If you’re fascinated by caves and the windows they create then you’ll love Keyhole Cave. This cave has a grand entrance that can be spotted miles away but is still tucked back off the beaten path so not many people visit it.
Getting to this Sedona cave isn’t for beginner hikers or those afraid of the challenge to climb 10+ feet of slick rock. It is truly an adventure finding this one, so keep reading to determine for yourself if you’re up for the challenge!
This guide covers all of the details and directions you need to know in order to successfully find Keyhole cave and have a safe adventure.
Hey there! Just so you know the below links contain affiliate links, which means I may receive commissions if you choose to purchase through my links (at no extra cost to you). You can visit my disclosure for more info.
This cave is 1 of 5 amazing caves within the Sedona Wilderness I’ve hiked to. Check out 5 of the best Sedona Caves and how to find them for more!
Keyhole Cave Hiking Stats
- Distance | 2.60 miles RT
- Difficulty | Difficult
- Elevation Gain | 529 feet
- Trailhead | Sugarloaf Trailhead
- Dog Friendly | Yes, but not recommended
- Fees | Red Rock Pass or America The Beautiful
Below is a map of the route to Keyhole Cave.
My directions in this guide may not be the best way to reach the Keyhole Cave, but are the way I found it which seems to be the most direct and less confusing. There are a few different ways to get here, but hopefully you find mine helpful!
While the route to Keyhole Cave can be traversed by dogs it is not recommended that they attempt to climb into the cave. The climb is 10+ feet and slippery which is not suitable for any dog. I’ve seen people post pictures with their dog in this cave, and I’ve come to the conclusion they must have hoisted them up.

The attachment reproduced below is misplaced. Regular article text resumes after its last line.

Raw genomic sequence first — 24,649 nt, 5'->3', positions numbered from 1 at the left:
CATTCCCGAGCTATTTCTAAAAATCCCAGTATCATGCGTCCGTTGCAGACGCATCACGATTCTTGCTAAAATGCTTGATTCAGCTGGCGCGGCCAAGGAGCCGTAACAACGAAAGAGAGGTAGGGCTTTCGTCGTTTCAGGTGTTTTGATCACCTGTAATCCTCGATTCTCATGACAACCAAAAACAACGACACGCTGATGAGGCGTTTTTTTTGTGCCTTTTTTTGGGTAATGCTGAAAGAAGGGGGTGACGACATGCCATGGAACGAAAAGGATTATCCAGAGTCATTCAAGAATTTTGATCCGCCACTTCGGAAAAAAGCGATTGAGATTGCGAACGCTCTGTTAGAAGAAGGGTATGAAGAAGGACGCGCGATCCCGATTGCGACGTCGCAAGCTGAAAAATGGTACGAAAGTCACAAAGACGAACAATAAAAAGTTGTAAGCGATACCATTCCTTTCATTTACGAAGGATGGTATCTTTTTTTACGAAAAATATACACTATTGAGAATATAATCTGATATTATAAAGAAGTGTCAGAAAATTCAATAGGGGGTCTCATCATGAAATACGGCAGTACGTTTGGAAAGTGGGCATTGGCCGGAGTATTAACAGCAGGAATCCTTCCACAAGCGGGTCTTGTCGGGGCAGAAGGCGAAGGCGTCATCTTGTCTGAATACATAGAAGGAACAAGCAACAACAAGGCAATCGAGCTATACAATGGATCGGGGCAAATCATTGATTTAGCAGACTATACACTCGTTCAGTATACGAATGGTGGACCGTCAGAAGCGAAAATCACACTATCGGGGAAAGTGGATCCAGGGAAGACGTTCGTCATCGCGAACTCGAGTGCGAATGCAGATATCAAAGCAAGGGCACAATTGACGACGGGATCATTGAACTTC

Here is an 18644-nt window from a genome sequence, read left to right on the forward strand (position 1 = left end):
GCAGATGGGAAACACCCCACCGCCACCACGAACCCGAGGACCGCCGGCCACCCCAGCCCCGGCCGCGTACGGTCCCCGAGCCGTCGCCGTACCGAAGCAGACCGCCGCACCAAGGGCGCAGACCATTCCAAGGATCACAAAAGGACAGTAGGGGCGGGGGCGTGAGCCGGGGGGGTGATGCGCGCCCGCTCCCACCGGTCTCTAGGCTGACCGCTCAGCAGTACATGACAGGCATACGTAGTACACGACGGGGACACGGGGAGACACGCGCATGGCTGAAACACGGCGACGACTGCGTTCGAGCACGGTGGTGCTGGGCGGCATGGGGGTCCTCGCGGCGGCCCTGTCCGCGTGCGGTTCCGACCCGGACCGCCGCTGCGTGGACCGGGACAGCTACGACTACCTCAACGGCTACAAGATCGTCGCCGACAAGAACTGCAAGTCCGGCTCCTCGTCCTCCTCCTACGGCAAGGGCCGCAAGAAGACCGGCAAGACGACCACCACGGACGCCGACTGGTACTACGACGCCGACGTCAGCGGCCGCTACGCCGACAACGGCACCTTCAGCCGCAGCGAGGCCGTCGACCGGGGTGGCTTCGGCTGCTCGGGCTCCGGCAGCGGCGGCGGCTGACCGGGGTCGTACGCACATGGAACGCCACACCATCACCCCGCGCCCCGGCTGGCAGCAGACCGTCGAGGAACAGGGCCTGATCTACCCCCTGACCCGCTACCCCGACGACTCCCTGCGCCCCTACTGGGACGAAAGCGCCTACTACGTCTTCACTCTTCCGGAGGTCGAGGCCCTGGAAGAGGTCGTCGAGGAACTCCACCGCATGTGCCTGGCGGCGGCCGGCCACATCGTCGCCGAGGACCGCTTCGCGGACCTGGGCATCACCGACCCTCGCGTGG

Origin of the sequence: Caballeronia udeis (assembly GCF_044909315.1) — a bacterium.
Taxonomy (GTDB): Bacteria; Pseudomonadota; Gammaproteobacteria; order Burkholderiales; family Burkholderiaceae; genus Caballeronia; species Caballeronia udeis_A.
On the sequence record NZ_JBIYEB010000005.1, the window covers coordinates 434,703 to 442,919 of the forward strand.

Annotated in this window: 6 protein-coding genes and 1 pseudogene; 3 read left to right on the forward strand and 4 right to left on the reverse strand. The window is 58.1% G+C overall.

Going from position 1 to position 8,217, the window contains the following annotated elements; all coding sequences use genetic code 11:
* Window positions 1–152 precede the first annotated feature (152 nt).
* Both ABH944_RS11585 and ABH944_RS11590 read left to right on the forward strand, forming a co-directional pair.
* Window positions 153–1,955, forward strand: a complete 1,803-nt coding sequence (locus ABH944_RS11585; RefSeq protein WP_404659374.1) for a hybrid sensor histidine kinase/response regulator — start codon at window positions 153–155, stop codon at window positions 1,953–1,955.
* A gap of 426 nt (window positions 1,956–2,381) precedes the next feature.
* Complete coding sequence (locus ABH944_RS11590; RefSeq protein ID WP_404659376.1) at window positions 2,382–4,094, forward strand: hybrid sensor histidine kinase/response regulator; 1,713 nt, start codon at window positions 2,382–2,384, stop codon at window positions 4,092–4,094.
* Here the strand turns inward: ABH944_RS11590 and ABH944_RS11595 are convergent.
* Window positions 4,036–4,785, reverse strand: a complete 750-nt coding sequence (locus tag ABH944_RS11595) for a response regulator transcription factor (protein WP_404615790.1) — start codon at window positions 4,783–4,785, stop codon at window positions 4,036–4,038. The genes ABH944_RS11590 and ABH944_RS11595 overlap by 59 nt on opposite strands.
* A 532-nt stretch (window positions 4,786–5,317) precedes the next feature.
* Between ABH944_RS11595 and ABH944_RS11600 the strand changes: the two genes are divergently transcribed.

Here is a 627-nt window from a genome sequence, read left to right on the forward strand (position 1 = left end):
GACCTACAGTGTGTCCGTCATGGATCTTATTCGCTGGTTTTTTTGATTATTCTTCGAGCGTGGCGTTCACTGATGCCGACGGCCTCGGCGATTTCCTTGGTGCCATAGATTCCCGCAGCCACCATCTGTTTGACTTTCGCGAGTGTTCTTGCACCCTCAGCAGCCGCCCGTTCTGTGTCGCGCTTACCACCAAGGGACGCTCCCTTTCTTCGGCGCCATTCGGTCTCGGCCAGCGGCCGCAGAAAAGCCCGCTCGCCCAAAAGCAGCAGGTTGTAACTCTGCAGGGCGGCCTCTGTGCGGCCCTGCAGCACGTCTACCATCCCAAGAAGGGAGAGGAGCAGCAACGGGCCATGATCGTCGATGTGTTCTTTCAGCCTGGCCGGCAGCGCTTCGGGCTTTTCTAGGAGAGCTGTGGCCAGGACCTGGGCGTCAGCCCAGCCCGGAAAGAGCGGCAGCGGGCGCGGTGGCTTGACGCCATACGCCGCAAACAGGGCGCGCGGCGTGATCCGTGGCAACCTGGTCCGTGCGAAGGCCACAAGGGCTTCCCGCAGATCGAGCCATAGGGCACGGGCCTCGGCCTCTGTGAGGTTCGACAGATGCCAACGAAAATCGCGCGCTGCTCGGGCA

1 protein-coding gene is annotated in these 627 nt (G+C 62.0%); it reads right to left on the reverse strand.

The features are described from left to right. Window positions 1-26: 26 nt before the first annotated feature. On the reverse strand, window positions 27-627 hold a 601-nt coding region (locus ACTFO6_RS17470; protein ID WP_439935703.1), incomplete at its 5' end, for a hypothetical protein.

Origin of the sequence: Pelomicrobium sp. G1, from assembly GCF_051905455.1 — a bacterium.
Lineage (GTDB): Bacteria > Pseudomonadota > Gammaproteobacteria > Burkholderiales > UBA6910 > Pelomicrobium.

Treat It Like Home!
When visiting please be respectful and treat the area like it’s your own. Sedona has been and continues to grow in popularity, making the streets and trails over crowded during peak seasons. Help preserve and protect our lands by following the Leave No Trace Principals:
- Plan ahead and prepare
- Travel and camp on durable surfaces
- Dispose of waste properly
- Leave what you find
- Minimize campfire impacts
- Respect wildlife
- Be considerate of other visitors
How To Get To Keyhole Cave
The hike to Keyhole Cave begins at Sugarloaf Trailhead which is tucked back in a Sedona Neighborhood. If you enter it into Google Maps it will take you right to it. There is a very small parking lot (maybe 12 spots) and you are not able to park on the neighborhood streets so it is best to arrive early.
If the lot is full you can try waiting for a bit to see if anyone leaves. I found people don’t stay here for very long since the trails are short and it is a fast turnaround.
An alternative parking area would be the Andante Trailhead which you can connect to the Sugarloaf Trailhead, and then begin the hike to Keyhole Cave. Doing so will add mileage to your overall hike, but sometimes it is better than waiting for parking. Pick your poison!